Body and Aerodynamics
The general shape of the car will stay the same, but in order to fit the 18×12 wheels with the wider track width in the rear, I will extend the quarter panels out to make a widebody. Similar modifications will be done to the front fenders to fit the 18×10 wheels, but not as extreme as in the rear. The front of the car will have a sheetmetal air dam and splitter to create a high pressure zone for the intercooler, oil cooler, and radiator, as well as to speed up the air flowing underneath the car. The car will have a flat bottom by using aluminum sheetmetal panels, as well as an aluminum rear diffuser. In 2009 I made a 1/10th scale model Volvo 240 as one of my final projects for my bachelor’s degree, and conducted wind tunnel testing on the model.
From the wind tunnel testing I learned that the body creates lift, and lots of it. To counteract this, a large rear wing will be mounted high up on the trunk lid, but I have not purchased this part yet. I am planning to use a Nascar Car of Tomorrow wing if I can find one available somewhere. Check out the video below for awesome wind tunnel spool-up noises and brick-like aerodynamics:
Lots of other work has been done to the car over the years that I am either forgetting about or leaving out of this post. I’ve covered the big parts of the project, and future posts from here on out will be more detailed and technical.
Finally, though not complete, here is a concept of what the car should look like. The color I have chosen to finish the car in is Toyota 1A1 “Anthracite Metallic”.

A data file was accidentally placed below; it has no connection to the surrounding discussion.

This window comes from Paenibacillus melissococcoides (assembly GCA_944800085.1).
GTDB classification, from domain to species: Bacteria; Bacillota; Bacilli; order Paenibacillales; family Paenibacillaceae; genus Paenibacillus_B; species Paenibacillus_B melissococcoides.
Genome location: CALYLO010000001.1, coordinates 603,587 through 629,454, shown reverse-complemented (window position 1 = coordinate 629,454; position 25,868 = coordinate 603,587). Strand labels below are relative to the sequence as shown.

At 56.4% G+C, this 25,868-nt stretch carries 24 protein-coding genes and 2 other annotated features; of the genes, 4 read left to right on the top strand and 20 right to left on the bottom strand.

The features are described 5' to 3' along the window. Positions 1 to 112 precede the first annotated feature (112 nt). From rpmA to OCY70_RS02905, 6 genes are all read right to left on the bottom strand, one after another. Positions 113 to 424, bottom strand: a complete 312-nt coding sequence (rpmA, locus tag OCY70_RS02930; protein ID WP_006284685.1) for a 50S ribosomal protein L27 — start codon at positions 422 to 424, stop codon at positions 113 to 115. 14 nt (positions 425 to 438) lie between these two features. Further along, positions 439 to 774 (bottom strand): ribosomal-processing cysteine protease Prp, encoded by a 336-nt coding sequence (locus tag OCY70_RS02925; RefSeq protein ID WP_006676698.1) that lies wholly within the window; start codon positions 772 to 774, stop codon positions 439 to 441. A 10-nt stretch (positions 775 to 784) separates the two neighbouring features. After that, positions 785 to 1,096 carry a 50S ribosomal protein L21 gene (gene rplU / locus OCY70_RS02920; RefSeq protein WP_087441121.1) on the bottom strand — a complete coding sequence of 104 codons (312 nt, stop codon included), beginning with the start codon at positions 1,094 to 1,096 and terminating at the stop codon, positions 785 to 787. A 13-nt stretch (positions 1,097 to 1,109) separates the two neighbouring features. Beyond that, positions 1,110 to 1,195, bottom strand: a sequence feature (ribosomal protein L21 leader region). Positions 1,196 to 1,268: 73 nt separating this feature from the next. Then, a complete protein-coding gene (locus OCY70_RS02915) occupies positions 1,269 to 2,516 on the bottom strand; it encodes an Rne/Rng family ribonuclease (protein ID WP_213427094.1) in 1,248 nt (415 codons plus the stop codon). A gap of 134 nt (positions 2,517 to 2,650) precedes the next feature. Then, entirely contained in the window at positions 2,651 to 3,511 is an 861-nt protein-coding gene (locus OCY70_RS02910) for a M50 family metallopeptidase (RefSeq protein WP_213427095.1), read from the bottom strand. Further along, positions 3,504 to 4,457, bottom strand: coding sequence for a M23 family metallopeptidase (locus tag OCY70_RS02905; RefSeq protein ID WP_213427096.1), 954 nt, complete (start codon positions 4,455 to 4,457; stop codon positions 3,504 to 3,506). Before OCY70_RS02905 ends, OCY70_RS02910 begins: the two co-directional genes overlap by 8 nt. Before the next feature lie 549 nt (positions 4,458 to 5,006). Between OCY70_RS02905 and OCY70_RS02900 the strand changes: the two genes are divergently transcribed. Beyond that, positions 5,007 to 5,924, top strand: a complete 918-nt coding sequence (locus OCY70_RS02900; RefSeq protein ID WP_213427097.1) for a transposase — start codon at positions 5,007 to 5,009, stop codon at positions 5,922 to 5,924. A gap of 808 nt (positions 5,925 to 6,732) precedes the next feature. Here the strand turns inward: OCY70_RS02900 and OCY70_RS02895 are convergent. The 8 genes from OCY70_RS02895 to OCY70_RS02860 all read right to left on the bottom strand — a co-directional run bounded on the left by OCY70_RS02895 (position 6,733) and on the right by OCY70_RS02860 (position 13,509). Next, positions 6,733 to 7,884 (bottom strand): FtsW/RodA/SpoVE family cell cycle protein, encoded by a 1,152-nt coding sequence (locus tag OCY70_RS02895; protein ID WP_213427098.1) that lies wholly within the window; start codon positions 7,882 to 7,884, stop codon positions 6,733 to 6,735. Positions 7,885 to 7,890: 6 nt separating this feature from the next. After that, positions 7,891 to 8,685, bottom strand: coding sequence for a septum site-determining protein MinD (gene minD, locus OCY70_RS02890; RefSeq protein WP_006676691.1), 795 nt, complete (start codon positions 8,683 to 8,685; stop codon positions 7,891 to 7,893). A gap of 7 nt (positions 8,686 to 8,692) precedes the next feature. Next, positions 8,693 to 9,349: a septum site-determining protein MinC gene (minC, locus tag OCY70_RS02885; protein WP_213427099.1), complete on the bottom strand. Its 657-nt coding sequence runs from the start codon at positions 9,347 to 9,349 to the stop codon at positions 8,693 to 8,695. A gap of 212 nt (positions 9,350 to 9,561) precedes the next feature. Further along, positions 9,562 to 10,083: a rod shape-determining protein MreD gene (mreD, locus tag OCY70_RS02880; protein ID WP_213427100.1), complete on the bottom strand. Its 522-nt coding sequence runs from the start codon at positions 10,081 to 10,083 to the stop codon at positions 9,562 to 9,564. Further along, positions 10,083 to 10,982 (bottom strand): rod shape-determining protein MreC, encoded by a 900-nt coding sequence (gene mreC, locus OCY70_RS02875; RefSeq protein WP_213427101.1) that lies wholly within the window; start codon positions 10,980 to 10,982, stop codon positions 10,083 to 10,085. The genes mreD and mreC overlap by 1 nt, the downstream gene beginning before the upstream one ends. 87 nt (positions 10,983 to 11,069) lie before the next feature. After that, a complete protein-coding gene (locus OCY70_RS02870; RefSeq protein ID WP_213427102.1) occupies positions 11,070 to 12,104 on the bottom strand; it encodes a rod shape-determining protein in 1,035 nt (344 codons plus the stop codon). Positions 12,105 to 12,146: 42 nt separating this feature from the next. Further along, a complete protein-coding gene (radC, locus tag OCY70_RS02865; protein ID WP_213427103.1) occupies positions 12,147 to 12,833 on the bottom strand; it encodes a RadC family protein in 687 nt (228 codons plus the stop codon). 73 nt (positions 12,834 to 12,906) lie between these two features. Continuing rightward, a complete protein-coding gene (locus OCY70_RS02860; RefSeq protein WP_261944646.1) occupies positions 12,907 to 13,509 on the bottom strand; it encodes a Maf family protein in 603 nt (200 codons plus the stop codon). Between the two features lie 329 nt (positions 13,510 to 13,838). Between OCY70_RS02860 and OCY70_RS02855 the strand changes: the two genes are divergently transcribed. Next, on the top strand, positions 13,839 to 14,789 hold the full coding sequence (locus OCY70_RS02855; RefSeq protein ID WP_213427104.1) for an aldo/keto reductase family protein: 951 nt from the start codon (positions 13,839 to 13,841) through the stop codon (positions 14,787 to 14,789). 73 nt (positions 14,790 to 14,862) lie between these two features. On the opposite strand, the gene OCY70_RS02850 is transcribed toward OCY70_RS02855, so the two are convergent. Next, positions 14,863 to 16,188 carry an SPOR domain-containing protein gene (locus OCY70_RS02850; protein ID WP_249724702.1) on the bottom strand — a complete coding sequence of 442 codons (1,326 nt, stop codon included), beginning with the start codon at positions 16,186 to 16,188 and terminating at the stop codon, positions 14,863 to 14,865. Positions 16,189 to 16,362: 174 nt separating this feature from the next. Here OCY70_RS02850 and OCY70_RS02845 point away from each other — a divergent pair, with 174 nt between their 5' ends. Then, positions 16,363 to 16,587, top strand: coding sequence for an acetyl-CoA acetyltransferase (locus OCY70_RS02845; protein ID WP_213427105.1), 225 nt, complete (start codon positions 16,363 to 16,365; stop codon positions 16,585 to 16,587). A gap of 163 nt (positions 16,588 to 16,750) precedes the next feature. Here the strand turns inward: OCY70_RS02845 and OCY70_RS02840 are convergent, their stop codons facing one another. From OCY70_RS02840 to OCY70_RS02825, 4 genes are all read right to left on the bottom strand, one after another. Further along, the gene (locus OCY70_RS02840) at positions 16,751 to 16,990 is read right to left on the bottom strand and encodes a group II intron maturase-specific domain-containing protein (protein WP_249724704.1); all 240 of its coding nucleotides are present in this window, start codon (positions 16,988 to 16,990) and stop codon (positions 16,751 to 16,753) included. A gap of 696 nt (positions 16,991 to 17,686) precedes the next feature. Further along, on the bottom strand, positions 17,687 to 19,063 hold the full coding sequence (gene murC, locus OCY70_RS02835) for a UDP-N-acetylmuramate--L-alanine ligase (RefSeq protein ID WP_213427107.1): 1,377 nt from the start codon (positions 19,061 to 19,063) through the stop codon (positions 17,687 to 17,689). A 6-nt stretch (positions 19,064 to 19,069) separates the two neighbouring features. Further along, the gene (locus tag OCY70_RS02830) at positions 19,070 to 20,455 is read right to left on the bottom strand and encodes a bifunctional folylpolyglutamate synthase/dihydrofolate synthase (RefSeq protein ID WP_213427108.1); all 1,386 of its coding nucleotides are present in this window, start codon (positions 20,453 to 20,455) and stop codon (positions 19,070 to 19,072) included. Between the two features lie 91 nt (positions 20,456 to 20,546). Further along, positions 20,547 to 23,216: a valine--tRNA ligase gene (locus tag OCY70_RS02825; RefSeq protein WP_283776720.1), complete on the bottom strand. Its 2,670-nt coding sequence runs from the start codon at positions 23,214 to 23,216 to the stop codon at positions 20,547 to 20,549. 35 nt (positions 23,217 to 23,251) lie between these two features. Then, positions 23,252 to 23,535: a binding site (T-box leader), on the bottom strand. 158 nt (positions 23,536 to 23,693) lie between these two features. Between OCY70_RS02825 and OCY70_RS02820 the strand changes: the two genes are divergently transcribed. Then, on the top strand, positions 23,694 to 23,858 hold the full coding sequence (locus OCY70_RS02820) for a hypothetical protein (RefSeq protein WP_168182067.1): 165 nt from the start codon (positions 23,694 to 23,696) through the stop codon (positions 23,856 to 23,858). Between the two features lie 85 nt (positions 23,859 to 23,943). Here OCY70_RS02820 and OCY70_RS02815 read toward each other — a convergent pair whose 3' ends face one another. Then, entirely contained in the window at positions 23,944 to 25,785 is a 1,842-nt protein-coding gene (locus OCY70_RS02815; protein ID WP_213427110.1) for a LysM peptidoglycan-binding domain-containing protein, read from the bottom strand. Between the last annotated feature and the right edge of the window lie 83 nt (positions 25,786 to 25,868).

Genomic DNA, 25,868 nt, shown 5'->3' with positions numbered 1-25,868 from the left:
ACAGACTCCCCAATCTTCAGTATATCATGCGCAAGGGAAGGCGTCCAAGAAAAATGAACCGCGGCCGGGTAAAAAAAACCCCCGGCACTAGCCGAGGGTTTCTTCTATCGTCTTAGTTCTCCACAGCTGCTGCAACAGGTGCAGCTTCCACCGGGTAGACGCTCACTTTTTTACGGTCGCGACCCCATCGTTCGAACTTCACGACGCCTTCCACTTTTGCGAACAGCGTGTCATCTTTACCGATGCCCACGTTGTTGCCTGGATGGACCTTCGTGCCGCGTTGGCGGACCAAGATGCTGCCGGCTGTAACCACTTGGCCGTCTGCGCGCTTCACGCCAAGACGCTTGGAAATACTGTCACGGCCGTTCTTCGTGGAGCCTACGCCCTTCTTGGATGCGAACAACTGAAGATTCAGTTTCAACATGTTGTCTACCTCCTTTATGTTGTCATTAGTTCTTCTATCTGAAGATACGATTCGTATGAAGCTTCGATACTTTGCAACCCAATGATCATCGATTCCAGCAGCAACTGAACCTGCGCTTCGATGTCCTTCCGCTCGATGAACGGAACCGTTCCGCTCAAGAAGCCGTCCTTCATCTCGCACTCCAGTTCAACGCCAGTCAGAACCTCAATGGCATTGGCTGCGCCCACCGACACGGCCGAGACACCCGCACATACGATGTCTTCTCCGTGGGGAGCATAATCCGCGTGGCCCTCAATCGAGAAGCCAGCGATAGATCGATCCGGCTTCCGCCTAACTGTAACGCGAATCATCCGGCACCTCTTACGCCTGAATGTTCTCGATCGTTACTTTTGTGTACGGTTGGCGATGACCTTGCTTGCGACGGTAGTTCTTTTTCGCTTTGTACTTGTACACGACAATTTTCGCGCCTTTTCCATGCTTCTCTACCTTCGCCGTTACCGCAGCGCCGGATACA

I graduated from WWU in 2009 with a degree in Industrial Technology with a specialization in Vehicle Design. From then until the end of 2012 I worked full time as an IT consultant and really not much got done on the car. I was making decent money, so I bought some more parts here and there, but really not a whole lot got done. I also had other projects to distract me, like my 740 Turbo I already mentioned, my 1983 Volvo 245 DL, and my newly acquired 2006 Mitsubishi Lancer Evolution.
In September of 2012 I moved from Seattle all the way over to Göteborg, Sweden to continue my education at Chalmers University of Technology by getting my master’s degree in Automotive Engineering. I was only able to visit the US and work on the car for one month in 2013, as I was part of the Chalmers Formula Student team (on which I designed vehicle dynamics and suspension components) competing in the UK and Germany.
Right now since I cannot work on the car directly, I am working towards having a fully developed CAD model of the project. Many of the parts for the car have already been modeled, but the major task is getting everything into the whole car assembly.
I am currently conducting my master’s thesis research at Volvo Cars Corporation on vehicle dynamics and simulations. After I finish in June of 2014 I will get some real work done on the 242!